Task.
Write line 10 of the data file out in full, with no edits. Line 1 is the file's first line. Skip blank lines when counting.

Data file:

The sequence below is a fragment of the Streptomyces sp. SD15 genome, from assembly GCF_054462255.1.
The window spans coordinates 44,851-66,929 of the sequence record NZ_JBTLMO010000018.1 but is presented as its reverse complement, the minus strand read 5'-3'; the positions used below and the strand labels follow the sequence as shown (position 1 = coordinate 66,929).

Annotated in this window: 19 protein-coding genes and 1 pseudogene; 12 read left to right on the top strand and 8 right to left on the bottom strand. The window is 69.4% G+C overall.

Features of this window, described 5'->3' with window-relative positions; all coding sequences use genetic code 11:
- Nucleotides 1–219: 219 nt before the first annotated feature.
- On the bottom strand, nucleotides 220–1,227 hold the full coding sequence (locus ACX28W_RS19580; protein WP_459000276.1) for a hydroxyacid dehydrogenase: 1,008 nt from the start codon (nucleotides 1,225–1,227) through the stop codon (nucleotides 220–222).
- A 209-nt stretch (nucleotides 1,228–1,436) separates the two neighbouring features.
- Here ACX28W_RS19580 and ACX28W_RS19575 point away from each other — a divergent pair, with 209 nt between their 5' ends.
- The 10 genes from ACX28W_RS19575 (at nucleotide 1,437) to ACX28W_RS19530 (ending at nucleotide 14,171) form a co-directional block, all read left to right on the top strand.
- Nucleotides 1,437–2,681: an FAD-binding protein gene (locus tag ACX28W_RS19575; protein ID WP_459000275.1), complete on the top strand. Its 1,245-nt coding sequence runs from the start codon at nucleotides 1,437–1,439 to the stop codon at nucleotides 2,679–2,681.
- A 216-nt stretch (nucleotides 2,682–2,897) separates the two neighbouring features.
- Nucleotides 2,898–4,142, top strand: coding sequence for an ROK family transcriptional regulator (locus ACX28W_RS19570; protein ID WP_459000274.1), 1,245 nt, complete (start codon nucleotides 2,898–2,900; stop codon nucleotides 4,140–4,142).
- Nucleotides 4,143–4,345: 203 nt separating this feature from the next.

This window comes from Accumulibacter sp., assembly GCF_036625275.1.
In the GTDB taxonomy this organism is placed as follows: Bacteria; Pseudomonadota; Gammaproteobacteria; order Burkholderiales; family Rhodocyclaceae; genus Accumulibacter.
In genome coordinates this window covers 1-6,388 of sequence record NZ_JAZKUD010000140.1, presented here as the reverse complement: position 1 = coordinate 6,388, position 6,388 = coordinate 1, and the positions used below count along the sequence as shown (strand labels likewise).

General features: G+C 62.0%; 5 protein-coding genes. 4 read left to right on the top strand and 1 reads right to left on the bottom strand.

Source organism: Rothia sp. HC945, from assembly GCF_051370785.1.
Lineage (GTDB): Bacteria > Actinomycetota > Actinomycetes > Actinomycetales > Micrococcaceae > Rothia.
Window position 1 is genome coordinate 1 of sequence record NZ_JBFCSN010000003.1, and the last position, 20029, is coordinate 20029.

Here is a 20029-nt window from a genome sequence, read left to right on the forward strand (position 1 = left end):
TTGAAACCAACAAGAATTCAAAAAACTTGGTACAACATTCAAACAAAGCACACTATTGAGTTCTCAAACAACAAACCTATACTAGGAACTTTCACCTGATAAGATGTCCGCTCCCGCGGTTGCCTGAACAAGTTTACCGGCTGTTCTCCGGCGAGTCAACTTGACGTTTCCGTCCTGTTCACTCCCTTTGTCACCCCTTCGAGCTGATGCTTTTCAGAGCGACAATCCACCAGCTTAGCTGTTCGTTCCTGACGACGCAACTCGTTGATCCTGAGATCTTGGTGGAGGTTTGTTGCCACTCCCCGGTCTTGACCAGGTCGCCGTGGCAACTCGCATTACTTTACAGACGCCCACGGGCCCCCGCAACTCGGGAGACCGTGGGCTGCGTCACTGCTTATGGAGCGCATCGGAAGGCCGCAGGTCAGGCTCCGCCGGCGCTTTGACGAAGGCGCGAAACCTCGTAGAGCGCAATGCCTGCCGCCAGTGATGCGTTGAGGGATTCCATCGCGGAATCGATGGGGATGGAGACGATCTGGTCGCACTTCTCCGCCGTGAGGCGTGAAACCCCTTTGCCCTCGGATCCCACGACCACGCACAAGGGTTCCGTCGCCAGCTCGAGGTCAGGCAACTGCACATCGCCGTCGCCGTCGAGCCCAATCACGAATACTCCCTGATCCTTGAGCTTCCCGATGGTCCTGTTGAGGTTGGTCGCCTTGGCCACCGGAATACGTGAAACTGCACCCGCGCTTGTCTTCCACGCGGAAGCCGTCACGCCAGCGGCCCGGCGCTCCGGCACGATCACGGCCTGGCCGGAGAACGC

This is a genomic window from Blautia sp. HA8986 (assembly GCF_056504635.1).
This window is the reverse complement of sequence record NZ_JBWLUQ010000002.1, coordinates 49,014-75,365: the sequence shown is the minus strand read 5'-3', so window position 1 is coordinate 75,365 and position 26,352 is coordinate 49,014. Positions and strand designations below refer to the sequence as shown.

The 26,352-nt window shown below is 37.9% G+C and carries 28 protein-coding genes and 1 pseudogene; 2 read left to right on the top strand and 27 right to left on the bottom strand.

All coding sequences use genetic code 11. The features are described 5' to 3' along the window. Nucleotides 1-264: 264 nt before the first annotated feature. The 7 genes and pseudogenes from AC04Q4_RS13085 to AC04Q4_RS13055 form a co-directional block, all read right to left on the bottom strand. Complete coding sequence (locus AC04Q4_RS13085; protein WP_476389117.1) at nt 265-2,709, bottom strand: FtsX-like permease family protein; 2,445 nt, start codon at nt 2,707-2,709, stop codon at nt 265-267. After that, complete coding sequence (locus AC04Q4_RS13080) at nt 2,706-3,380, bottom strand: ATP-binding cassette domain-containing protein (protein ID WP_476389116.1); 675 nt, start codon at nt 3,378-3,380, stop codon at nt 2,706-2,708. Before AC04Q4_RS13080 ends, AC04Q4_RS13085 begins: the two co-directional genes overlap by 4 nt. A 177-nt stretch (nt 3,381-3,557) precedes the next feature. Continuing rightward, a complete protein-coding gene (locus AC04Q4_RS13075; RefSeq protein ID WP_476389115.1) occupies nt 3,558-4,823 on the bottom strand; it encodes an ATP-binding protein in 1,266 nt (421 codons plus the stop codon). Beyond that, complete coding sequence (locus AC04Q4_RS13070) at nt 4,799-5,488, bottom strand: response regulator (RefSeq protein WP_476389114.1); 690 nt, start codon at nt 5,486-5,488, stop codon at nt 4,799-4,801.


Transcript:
- Nucleotides 1,437–2,681: an FAD-binding protein gene (locus tag ACX28W_RS19575; protein ID WP_459000275.1), complete on the top strand. Its 1,245-nt coding sequence runs from the start codon at nucleotides 1,437–1,439 to the stop codon at nucleotides 2,679–2,681.